Available data on activities on the Ghana Fixed Income Market show that about GH¢3.3bn worth of corporate bonds are outstanding to be issued by nine companies, including the government-owned ESLA Plc.
The bonds are part of a total shelf-registered issuance—that is, bonds registered with regulators to be issued over time—of GH¢12.1bn, of which GH¢8.8bn have been issued to date.
The companies involved are Letshego Ghana with outstanding issuance of GH¢70.67m; Edendale Properties (GH¢17.35m outstanding); Bayport Financial Services (GH¢191.56m); Ghana Home Loans (GH¢361m); PBC Ltd. (GH¢37.7m); ESLA Plc (GH¢2.37bn); Bond Savings and Loans (GH¢29.6m); Quantum Terminal (GH¢95m); and Dalex Finance (GH¢130m).
An analyst of the Fixed Income Market, who preferred be anonymous, said in an interview that the prospects for the bonds are positive, especially as private and institutional investors have begun receiving their locked up funds in the liquidated non-bank financial institutions and fund management companies, and would be exploring options to reinvest those funds.
“Also, with the poor performance of the stock market in recent years, the corporate bond market offers an opportunity for investors to earn returns above GoG securities, given the risk premium,” the analyst said.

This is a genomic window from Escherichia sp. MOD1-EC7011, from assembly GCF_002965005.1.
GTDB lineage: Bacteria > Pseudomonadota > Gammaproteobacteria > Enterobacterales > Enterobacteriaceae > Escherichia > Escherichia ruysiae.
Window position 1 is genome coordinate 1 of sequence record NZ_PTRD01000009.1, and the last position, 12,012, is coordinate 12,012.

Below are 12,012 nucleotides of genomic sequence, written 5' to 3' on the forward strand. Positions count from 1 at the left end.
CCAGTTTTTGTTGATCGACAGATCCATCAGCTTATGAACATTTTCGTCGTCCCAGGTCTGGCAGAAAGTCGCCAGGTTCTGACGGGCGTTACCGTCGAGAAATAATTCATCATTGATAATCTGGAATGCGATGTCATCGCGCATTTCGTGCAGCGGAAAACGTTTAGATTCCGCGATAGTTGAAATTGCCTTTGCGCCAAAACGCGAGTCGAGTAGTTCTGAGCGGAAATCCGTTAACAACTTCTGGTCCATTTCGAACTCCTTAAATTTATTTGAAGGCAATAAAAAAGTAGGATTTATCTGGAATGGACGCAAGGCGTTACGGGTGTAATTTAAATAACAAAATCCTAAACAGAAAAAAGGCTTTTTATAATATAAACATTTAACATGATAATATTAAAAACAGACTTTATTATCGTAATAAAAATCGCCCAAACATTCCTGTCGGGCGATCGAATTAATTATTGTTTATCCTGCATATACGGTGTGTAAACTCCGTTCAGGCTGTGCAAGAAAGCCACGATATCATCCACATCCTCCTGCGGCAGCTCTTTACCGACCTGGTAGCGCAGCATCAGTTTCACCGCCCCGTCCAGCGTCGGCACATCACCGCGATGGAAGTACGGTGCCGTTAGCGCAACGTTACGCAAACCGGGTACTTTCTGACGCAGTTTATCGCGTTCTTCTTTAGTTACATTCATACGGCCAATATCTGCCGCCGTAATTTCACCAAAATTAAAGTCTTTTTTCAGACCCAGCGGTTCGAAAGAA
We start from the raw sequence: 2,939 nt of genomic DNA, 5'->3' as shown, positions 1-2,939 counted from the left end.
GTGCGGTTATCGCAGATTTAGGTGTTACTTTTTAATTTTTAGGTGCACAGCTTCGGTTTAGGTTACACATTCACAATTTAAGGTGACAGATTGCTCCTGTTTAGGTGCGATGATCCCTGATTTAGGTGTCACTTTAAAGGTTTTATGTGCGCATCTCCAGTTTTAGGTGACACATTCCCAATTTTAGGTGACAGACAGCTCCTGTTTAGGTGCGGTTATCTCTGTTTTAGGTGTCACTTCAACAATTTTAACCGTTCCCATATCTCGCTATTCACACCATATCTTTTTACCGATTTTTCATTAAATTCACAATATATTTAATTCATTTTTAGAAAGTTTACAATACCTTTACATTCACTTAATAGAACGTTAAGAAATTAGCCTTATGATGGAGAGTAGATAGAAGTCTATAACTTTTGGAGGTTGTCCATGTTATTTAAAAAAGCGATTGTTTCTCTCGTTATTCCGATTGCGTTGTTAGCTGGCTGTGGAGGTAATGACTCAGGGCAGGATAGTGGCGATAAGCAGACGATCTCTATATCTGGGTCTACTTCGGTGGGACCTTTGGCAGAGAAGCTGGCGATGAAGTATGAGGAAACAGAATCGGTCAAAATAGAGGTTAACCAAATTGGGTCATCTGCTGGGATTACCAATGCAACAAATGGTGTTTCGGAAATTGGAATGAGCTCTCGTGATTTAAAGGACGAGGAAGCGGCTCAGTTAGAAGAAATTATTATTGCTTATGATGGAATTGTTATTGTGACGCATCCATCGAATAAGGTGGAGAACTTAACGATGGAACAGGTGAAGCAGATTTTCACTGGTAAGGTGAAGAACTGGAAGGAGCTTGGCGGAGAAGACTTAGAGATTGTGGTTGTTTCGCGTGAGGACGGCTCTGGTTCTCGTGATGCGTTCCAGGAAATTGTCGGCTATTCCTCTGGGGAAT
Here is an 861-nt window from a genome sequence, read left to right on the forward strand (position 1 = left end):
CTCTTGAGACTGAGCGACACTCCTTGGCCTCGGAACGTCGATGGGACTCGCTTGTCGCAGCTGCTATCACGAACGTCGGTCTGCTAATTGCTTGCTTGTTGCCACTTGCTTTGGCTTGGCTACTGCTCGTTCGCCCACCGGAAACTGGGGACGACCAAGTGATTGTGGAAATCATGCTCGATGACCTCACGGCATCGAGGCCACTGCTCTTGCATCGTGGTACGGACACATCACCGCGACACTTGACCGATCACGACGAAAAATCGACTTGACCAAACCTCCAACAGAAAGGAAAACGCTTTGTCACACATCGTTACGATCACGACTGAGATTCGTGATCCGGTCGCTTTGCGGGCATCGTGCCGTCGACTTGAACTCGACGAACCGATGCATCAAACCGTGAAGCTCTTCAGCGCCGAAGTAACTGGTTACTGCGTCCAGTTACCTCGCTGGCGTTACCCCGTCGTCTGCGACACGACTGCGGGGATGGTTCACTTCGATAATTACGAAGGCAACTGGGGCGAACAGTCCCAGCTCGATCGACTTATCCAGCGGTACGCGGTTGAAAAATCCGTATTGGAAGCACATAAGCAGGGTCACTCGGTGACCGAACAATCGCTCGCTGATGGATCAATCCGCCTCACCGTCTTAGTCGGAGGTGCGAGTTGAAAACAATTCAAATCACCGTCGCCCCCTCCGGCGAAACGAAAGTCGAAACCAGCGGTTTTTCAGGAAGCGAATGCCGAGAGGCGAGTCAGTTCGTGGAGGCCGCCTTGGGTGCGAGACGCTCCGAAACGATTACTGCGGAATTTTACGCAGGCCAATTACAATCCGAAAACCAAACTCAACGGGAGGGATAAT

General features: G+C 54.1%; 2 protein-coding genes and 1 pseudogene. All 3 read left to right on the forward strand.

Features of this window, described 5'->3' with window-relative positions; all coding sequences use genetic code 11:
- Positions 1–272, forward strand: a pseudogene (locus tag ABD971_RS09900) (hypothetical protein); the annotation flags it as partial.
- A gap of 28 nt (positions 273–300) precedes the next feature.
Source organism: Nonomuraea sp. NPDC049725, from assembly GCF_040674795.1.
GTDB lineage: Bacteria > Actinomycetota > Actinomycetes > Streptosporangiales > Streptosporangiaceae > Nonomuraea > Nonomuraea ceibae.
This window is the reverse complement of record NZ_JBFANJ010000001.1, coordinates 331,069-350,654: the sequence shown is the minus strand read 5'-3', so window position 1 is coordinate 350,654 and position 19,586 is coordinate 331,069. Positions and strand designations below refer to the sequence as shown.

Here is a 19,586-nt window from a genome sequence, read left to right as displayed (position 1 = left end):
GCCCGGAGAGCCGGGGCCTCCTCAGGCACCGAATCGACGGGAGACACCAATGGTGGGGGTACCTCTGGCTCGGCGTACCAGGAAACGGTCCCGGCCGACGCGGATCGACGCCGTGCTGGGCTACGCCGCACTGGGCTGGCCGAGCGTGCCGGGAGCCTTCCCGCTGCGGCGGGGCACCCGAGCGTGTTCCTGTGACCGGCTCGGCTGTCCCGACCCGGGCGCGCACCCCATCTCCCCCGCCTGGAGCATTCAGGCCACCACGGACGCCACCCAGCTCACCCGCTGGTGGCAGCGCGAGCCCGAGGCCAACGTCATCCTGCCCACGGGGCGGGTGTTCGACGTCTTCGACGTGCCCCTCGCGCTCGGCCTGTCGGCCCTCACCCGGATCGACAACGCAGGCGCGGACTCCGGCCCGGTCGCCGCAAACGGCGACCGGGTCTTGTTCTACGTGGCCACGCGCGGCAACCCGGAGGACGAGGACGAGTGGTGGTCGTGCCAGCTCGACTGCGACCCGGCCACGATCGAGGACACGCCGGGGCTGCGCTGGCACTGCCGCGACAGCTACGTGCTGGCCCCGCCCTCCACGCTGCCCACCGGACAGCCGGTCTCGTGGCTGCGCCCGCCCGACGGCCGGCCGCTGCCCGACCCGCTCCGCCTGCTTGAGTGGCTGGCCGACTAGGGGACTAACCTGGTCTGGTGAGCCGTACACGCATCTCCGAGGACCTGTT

Investors are looking forward to the impending bond issuances due to the significant risk premiums being offered, over both government debt securities and bank fixed deposits.
As at September 2020, corporate bonds offered coupon rates of up to 20 percent compared with similarly tenured government bonds (three to five years tenor) which offer well below 19 percent. Shorter term government treasuries offer between 14 and 16 percent.
Likewise, interest rates on fixed deposits, as at August 2020, were on average of about 11.5 percent for three months tenor.
Although corporate bonds are medium to long term with regard to tenors, the high liquidity on the Fixed Income Market means that bondholders can exit their investments whenever they choose since buyers are generally readily available.
Even though corporate bonds are riskier than government securities, the companies with prior approval for new issuances are widely regarded as safe investment bets.